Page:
Millions of jellyfish take the center stage for this month's Eyes Over Puget Sound



Front cover of Eyes Over Puget Sound shows many, many jellyfish swimming, viewed from underwater.
Low flows from rivers and warm temperatures from “the Blob” have Puget Sound waters acting strange. During this month's Eyes Over Puget Sound monitoring flight, we saw massive blooms of jellyfish stretching hundreds of feet long. By teaming up with NOAA, we were able to measure one of these jellyfish blooms and found that it was over 36 feet deep! That's a lot of jellies! Local waters are acting in a way never seen before.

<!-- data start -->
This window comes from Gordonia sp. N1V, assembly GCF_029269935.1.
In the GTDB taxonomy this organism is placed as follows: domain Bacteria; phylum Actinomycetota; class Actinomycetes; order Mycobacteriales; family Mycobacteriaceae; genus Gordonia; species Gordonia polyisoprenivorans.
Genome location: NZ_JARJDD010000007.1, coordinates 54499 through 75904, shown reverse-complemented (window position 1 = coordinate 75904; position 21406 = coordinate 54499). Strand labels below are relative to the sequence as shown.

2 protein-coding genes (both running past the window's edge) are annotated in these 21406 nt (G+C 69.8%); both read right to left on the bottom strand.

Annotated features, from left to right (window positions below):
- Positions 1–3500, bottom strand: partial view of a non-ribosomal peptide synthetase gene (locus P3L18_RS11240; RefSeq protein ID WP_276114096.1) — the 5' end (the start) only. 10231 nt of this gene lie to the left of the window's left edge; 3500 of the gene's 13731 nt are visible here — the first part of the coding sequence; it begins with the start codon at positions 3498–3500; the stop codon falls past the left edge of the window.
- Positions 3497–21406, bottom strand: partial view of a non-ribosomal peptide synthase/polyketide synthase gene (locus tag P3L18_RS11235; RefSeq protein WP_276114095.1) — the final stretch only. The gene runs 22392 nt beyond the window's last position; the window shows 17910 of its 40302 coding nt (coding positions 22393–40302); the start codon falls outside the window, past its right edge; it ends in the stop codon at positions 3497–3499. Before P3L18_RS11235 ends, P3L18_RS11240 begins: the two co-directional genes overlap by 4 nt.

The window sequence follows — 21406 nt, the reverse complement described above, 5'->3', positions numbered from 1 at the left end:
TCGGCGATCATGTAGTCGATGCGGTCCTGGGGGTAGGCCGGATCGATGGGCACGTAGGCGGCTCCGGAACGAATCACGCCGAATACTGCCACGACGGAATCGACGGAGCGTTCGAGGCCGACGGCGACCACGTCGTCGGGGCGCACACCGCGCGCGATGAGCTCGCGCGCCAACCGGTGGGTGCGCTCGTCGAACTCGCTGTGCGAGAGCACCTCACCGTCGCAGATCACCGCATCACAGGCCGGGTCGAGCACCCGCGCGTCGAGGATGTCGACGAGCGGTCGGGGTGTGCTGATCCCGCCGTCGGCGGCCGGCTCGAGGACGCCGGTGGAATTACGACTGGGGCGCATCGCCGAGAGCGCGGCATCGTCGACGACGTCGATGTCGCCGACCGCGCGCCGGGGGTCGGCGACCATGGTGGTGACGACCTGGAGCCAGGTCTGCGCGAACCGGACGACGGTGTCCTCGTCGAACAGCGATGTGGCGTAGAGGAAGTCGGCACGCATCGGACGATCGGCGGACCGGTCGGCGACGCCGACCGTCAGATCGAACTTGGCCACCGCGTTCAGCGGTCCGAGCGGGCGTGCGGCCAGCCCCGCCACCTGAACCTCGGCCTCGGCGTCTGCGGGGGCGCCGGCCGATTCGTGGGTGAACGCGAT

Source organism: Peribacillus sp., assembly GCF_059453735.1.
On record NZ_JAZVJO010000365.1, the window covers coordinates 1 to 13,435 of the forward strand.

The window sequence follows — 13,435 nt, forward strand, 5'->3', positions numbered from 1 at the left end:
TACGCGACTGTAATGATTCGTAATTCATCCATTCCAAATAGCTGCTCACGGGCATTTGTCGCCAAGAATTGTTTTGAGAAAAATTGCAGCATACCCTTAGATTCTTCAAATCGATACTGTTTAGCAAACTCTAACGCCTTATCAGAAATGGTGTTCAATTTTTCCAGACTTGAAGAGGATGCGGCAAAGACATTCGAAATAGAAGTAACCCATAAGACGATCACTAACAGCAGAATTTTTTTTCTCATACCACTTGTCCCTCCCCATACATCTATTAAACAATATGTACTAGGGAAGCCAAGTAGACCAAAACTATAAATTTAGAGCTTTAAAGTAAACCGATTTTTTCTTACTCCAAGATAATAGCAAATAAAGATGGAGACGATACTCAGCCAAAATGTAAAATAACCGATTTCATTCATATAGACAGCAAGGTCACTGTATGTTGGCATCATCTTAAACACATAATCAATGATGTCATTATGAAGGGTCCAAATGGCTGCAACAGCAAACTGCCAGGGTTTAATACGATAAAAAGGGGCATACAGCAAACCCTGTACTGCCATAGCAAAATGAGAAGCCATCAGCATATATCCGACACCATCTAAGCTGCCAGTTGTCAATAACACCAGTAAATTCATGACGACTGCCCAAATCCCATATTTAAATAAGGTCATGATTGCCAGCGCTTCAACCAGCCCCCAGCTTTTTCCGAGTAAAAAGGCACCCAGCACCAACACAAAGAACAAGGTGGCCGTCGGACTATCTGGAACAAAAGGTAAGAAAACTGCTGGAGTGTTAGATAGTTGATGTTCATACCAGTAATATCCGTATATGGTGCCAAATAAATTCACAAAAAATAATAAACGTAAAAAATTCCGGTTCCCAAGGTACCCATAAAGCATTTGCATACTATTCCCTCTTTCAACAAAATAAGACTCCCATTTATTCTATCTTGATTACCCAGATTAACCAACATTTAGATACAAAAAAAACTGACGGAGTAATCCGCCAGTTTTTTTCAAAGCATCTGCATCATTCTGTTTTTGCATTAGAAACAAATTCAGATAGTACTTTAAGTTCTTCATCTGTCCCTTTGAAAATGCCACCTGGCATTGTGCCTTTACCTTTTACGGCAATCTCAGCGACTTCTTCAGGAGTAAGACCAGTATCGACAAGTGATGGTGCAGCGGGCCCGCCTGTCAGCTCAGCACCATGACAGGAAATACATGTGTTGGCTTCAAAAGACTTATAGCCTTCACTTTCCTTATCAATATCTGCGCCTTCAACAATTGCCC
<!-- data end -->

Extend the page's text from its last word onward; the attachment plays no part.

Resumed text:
Also in this edition

Text: "This is our 24 ft research boat, and these are jellyfish." The boat is dwarfed by the jellyfish smack. Inset: a picture of jellyfish.

Click to enlarge.

Estuarine circulation is weak, so what gets into Puget Sound stays there. Mats of organic debris and red-brown algae blooms are prevelant throughout the Sound and just bake in the sun. Learn more about the Blob, jellyfish, and current Puget Sound conditions in this month's Eyes Over Puget Sound report.

Puget Sound is 4 degrees Fahrenheit warmer than is normal for this time of year. See how these warm conditions are impacting water quality and marine wildlife in our blog: Puget Sound waters left sweltering after double punch from the drought and the Blob.